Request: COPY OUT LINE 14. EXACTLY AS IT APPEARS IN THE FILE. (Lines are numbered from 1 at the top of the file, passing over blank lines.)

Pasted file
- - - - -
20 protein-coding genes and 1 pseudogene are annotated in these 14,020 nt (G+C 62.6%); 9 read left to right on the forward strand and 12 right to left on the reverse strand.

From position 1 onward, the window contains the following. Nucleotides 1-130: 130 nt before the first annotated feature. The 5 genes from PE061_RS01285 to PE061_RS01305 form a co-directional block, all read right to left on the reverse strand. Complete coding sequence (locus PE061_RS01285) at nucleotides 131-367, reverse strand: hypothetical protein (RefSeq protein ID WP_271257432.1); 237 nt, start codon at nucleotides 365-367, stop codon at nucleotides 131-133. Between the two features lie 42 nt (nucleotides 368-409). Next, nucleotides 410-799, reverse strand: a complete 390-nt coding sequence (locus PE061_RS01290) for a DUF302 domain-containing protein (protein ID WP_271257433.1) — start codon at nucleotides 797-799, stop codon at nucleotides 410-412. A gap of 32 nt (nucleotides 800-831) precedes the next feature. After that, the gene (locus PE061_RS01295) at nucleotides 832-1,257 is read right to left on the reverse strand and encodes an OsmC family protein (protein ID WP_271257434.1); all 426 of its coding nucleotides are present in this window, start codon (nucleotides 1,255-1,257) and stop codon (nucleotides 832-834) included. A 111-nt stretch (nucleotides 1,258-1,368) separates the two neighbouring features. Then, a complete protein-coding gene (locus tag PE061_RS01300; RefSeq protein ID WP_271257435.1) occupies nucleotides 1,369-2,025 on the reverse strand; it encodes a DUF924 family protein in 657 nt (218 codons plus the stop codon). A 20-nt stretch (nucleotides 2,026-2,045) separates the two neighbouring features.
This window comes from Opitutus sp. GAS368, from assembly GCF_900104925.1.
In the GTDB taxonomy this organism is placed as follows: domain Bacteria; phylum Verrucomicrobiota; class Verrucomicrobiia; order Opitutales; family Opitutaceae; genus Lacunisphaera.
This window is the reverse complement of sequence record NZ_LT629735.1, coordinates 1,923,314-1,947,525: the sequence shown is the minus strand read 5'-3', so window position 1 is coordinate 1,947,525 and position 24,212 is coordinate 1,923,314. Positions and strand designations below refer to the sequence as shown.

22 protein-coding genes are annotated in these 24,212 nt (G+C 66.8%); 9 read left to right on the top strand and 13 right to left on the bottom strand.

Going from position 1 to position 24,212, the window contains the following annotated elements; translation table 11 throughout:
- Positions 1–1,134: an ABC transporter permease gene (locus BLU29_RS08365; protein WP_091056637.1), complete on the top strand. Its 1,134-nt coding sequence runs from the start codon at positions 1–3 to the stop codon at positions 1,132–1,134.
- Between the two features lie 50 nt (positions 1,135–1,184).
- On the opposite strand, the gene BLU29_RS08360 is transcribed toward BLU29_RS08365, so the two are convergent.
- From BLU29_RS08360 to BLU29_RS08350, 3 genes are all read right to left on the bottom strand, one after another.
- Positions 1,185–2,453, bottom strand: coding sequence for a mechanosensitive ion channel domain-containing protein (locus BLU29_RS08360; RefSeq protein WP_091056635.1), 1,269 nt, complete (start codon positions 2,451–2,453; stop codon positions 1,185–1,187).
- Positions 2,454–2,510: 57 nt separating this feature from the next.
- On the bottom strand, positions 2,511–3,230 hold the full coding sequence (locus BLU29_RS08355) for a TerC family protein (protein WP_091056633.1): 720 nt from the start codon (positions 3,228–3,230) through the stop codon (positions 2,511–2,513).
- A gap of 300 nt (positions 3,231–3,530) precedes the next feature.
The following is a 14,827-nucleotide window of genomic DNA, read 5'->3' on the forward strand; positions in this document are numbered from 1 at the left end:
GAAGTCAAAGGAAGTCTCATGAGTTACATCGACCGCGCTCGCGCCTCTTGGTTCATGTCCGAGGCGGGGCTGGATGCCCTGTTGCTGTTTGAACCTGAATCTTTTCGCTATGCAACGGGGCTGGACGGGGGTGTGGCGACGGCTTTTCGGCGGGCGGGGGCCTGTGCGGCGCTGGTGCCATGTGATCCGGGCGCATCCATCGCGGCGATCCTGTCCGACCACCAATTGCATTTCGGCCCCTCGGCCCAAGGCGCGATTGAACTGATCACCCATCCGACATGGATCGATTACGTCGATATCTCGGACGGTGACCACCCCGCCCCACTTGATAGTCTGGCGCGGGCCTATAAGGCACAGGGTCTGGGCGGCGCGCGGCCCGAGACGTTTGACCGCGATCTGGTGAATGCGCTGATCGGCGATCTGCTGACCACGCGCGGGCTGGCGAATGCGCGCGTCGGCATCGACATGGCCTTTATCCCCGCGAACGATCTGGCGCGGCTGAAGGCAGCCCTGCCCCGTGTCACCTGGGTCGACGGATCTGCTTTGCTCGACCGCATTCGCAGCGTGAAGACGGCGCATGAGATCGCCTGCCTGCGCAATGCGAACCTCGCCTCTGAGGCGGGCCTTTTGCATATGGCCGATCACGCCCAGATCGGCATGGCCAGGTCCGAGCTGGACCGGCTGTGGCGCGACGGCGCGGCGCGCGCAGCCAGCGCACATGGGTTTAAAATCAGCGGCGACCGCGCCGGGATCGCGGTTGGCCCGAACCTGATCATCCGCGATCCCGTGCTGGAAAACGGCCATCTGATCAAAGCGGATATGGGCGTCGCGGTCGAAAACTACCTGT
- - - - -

- On the bottom strand, positions 2,511–3,230 hold the full coding sequence (locus BLU29_RS08355) for a TerC family protein (protein WP_091056633.1): 720 nt from the start codon (positions 3,228–3,230) through the stop codon (positions 2,511–2,513).